Settlement in Beltrami County did not begin until late in the nineteenth century. The area, made impenetrable by bogs and dense forests of red and white pine, remained a wilderness as landseekers sought acreage suitable for farming and near transportation routes. But as populations grew, the need for lumber increased rapidly. Inroads into the pinelands were inevitable, and in time the north woods was filled with the sound of axes and saws and the voices of as many as 400 loggers.


In May of 1897 the village of Bemidji consisted of 97 acres and a population of 200. It had a sawmill, a bank, a saloon, a few hotels and other businesses. It had a street filled with ruts and pine stumps, and a very small log school. It did not have a church.


Wives and mothers in the little community, already uneasy about their nearness to the wilderness, became even more worried about the loggers who came to town. Saloons now filled the remainder of the street occupied by the bank. On the edge of town but far too close were houses of ill repute. Something had to be done.


The ladies met, talked, and decided, then contacted the Presbytery in Duluth, asking them for help in organizing a church and Sunday School. The Presbytery sent the Reverend Samuel Blair, who had considerable experience in establishing churches. He arrived by canoe on the shore of Lake Bemidji, and a prayer meeting was held that evening.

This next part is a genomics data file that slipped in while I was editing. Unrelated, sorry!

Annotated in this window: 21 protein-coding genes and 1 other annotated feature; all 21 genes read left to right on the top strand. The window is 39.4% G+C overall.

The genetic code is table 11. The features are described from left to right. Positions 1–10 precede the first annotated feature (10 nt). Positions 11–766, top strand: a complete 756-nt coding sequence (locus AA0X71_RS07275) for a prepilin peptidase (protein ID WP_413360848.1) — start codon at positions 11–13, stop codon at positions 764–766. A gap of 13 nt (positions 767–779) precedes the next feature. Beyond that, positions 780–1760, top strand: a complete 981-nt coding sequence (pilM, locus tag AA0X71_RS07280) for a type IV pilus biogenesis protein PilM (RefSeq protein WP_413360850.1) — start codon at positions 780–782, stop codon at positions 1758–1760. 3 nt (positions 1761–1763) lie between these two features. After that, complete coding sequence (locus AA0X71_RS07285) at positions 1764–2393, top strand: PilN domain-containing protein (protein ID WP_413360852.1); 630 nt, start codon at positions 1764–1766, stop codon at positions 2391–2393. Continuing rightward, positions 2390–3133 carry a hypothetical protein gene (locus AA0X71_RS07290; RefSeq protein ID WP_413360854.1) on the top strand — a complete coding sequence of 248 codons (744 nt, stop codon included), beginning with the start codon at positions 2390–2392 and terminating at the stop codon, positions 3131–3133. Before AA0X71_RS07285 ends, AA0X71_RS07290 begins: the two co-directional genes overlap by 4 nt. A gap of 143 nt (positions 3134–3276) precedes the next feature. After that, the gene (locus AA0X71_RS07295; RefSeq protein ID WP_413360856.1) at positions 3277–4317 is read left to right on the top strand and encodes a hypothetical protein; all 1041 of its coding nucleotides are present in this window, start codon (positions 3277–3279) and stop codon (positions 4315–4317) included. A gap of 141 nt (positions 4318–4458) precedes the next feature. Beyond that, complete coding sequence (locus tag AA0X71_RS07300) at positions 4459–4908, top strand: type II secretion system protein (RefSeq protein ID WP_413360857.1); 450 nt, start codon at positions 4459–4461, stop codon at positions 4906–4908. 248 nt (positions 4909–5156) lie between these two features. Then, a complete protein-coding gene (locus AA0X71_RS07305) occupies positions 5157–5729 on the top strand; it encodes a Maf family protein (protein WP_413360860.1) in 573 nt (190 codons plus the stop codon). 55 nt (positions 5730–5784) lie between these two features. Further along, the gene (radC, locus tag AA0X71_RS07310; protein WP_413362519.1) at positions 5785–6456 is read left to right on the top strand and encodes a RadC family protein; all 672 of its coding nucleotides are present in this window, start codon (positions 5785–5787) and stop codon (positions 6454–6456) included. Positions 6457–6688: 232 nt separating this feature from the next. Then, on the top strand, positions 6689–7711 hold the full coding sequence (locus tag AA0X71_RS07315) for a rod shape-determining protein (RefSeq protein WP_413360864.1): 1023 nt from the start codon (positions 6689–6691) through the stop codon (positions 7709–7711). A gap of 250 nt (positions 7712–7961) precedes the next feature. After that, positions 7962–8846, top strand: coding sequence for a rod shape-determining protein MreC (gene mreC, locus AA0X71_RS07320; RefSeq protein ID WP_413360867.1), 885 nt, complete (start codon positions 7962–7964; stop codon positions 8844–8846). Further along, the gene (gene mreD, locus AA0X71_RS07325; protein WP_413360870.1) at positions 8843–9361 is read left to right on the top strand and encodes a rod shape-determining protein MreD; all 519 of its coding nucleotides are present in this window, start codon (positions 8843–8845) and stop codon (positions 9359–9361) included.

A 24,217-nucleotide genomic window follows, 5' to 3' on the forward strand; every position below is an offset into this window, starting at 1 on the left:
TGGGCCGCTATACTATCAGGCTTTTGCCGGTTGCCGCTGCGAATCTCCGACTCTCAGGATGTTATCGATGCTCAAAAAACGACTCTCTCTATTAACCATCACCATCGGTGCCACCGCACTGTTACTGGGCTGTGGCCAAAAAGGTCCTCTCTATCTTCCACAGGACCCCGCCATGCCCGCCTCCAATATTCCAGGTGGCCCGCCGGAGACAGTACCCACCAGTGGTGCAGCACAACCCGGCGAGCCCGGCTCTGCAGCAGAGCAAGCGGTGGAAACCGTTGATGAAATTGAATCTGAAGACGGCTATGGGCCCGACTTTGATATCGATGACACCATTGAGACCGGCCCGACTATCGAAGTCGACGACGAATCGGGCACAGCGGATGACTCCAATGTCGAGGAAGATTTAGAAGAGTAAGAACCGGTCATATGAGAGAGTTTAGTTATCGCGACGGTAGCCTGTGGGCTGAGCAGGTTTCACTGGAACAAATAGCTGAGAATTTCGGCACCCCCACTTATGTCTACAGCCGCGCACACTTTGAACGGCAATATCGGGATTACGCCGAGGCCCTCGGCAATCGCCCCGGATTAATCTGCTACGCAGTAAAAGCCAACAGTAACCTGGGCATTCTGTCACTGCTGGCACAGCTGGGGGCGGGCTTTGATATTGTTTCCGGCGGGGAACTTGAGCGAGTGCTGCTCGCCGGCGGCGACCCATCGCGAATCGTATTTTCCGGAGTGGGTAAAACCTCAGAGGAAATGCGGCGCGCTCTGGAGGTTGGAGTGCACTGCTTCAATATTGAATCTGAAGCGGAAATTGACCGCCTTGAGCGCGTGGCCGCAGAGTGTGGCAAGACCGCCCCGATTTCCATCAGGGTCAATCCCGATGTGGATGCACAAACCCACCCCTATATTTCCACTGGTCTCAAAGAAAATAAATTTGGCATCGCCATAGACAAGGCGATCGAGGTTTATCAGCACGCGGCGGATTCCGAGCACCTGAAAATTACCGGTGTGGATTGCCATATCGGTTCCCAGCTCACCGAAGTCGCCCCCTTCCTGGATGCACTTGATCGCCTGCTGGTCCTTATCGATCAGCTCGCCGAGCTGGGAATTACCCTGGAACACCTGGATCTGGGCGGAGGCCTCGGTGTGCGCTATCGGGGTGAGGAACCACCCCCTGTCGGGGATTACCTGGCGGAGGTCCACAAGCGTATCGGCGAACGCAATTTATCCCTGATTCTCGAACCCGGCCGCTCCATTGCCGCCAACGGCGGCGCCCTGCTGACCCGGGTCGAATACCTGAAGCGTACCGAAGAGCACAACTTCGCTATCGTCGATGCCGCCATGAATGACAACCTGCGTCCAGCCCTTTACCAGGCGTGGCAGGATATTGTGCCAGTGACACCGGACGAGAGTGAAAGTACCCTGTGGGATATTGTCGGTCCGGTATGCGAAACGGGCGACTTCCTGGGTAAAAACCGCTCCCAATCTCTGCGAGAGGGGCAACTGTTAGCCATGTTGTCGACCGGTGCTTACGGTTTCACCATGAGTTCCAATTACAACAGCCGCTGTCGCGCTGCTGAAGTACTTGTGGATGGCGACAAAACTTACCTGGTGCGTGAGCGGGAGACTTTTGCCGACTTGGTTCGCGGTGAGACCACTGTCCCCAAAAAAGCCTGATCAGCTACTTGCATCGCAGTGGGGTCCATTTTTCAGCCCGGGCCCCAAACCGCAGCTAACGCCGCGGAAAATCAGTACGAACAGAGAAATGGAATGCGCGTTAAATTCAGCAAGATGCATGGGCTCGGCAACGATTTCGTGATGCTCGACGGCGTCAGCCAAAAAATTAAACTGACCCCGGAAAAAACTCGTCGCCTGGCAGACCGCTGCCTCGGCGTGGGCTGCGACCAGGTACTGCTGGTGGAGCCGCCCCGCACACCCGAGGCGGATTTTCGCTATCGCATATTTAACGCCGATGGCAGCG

In August of the same year a white frame church, First Presbyterian Church, the first church in Bemidji was built on the site where First Presbyterian Church stands today. The Reverend Joseph Zoll was its first pastor and remained for two years.


He was succeeded by Frank Higgins, the well-known “Sky Pilot” whose passion was preaching to the lumberjacks. The Bemidji Church brought him closer to the lumber camps, where he preached during the week and then returned to First Presbyterian on Sunday.


But as the camps moved farther north it became increasingly difficult for him to get back to Bemidji in time for the Sunday services. He gave up snowshoes for a dog team during the winters, but eventually the time came when he could not get back to Bemidji in time and the church was without its Sunday sermon. Given a choice between the loggers and First Presbyterian, Rev. Higgins chose the loggers who, he reasoned, had no one else.


Throughout its 121 year history the church has had only ten ministers. The longest serving minister was the Rev. Lester P. Warford, who served the church for 34 years. 


In 1928 the original church building was replaced by the present building. The Christian Education wing was added in 1957.


Throughout its history, the First Presbyterian Church in Bemidji has worked to impact the community for the better.  We have been instrumental in forming Churches United, an ecumenical crisis relief ministry.  We are active in the Christmas Tubs of Love program, Bemidji Food Shelf, Meals on Wheels, and Soup Kitchen ministries.  Through our time, energy and money, we work to carry out Christ's call in our community.


May 26, 2024



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11:00am  Fellowship Hour


All are welcome! 



10:00 - 2:30pm Tuesday, Wednesday, Thursday


Communion is open to all who have been baptized in the Christian faith.  


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